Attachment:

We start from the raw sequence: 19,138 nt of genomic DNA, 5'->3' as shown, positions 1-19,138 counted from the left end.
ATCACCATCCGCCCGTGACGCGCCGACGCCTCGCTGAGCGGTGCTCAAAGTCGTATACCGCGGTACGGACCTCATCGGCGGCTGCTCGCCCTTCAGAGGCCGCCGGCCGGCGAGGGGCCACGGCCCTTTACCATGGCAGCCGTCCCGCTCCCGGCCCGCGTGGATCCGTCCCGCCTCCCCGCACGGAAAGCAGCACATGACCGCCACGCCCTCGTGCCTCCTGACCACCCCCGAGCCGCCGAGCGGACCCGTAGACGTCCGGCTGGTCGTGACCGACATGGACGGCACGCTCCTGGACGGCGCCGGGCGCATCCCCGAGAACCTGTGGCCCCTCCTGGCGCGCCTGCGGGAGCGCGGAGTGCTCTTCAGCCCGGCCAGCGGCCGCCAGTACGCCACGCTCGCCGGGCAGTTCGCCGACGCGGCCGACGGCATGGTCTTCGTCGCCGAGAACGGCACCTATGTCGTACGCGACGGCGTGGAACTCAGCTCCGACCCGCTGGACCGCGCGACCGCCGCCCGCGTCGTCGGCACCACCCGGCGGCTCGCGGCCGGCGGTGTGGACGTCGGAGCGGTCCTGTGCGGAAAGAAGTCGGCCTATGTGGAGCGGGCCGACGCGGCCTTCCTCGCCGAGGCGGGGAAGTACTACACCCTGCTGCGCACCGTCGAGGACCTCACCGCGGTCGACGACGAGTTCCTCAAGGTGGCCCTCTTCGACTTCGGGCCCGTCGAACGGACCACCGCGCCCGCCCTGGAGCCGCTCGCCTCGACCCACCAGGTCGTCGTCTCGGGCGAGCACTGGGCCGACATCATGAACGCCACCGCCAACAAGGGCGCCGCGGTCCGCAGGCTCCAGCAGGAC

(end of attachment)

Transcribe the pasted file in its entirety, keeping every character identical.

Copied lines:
We start from the raw sequence: 19,138 nt of genomic DNA, 5'->3' as shown, positions 1-19,138 counted from the left end.
ATCACCATCCGCCCGTGACGCGCCGACGCCTCGCTGAGCGGTGCTCAAAGTCGTATACCGCGGTACGGACCTCATCGGCGGCTGCTCGCCCTTCAGAGGCCGCCGGCCGGCGAGGGGCCACGGCCCTTTACCATGGCAGCCGTCCCGCTCCCGGCCCGCGTGGATCCGTCCCGCCTCCCCGCACGGAAAGCAGCACATGACCGCCACGCCCTCGTGCCTCCTGACCACCCCCGAGCCGCCGAGCGGACCCGTAGACGTCCGGCTGGTCGTGACCGACATGGACGGCACGCTCCTGGACGGCGCCGGGCGCATCCCCGAGAACCTGTGGCCCCTCCTGGCGCGCCTGCGGGAGCGCGGAGTGCTCTTCAGCCCGGCCAGCGGCCGCCAGTACGCCACGCTCGCCGGGCAGTTCGCCGACGCGGCCGACGGCATGGTCTTCGTCGCCGAGAACGGCACCTATGTCGTACGCGACGGCGTGGAACTCAGCTCCGACCCGCTGGACCGCGCGACCGCCGCCCGCGTCGTCGGCACCACCCGGCGGCTCGCGGCCGGCGGTGTGGACGTCGGAGCGGTCCTGTGCGGAAAGAAGTCGGCCTATGTGGAGCGGGCCGACGCGGCCTTCCTCGCCGAGGCGGGGAAGTACTACACCCTGCTGCGCACCGTCGAGGACCTCACCGCGGTCGACGACGAGTTCCTCAAGGTGGCCCTCTTCGACTTCGGGCCCGTCGAACGGACCACCGCGCCCGCCCTGGAGCCGCTCGCCTCGACCCACCAGGTCGTCGTCTCGGGCGAGCACTGGGCCGACATCATGAACGCCACCGCCAACAAGGGCGCCGCGGTCCGCAGGCTCCAGCAGGAC